Water Filters and Purification

Water Testing Kits

Test your drinking water

There are a variety of do-it-yourself water quality tests you can perform on your drinking water. Most will test for the following eight elements: bacteria, lead, pesticides, nitrates, nitrites, chlorine, pH and hardness. Test kits can be ordered online for an average price around $20.

Safety guidelines for using water test kits:

  • Keep your test away from children and pets.
  • Do not ingest anything from the test kit.
  • Store and use water test kit at room temperature.
  • Do not open the packets or vial until you are actually ready to perform the test.
  • Do not perform the test on hot water or water containing bleach detergents.
  • Do not reuse any part of the test kit.

How to complete a lead or pesticides test on your drinking water:

  • Open packet and take out all contents. The packet should contain a test vial, a dropper pipette, two test strips and a desiccant. The desiccant can be discarded immediately.
  • Place exactly two droppers full of water as a sample into the test vial.
  • Swirl vial gently for several seconds and place on a flat surface.
  • Place both test strips into the test vial, with arrows pointing down.
  • Wait 10 minutes. Do not disturb strips or vial during this time. Blue lines will appear on the strips.
  • Take the strips out of the vial and lay them on a flat surface with the arrows pointing to the left.
  • Read the results. If it's negative, the left line will be darker than the right line. If it's positive, the right line will be darker than the left line, or both lines will be equally dark. If no lines appear, or if they are very light, the test did not work properly and the result is invalid.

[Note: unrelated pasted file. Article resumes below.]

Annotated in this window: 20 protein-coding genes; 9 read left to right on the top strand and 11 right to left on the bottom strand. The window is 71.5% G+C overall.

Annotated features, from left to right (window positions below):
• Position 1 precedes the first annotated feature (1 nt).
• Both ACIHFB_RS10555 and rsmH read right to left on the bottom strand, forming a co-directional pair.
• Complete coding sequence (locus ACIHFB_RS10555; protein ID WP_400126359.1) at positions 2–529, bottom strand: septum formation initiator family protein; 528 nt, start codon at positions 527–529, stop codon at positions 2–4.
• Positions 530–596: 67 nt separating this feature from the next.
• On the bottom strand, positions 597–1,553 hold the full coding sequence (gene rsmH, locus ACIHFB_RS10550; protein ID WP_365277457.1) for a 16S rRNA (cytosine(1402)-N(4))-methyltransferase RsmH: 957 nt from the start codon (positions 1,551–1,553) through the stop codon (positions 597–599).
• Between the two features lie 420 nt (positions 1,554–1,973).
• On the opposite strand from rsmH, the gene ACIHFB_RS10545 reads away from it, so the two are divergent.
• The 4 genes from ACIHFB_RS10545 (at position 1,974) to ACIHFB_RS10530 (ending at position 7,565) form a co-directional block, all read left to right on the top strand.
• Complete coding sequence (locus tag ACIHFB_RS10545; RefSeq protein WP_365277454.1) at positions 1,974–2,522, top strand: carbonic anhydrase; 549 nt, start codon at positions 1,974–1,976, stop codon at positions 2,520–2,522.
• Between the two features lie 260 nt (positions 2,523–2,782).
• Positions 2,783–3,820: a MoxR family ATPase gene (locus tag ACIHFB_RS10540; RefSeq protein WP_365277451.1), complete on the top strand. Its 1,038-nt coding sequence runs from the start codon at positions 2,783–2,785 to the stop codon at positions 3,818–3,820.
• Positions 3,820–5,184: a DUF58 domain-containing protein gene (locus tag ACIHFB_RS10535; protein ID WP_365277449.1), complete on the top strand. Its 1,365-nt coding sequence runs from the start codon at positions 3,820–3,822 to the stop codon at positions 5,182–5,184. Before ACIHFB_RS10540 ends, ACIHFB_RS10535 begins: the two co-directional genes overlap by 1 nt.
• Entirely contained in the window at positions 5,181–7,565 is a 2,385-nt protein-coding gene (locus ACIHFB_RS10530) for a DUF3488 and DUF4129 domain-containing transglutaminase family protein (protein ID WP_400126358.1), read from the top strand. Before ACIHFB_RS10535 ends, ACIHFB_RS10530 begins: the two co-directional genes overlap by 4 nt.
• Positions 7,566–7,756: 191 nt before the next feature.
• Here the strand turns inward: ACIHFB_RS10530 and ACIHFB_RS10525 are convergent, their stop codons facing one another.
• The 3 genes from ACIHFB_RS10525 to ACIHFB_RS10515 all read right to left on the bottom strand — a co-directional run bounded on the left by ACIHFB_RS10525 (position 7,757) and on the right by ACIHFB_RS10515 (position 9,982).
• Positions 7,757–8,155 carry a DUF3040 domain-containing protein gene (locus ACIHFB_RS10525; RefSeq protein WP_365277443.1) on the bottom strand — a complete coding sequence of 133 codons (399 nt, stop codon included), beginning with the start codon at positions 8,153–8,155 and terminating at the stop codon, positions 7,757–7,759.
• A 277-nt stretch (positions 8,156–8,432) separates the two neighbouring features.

Interpreting the Results

  • Positive results indicate the presence of the contaminant in your water.
  • Negative test results indicate that the contaminant is not present at a toxic level.

The two most common situations that may indicate the need to have your water tested are:

  • You suspect lead contamination from your plumbing materials or service lines.
  • You are considering purchasing a home water treatment unit such as a reverse osmosis water filter system, and need to find out if your water quality warrants this investment.

You should also test your water if:

  • You are a well owner, have a new well or have replaced or repaired pipes or pumps. Be sure to test well water at least once every year for total coliform bacteria, nitrates, total dissolved solids and pH levels. If radon is a problem in your area, test for this also.
  • You are pregnant. Test for nitrate before bringing an infant home, and again during the first six months of the baby's life.
  • You have taste, odor and staining issues (clothing staining and bathroom fixture staining). Every three years, you should test for sulfate, chloride, iron, magnesium, hardness and corrosion.
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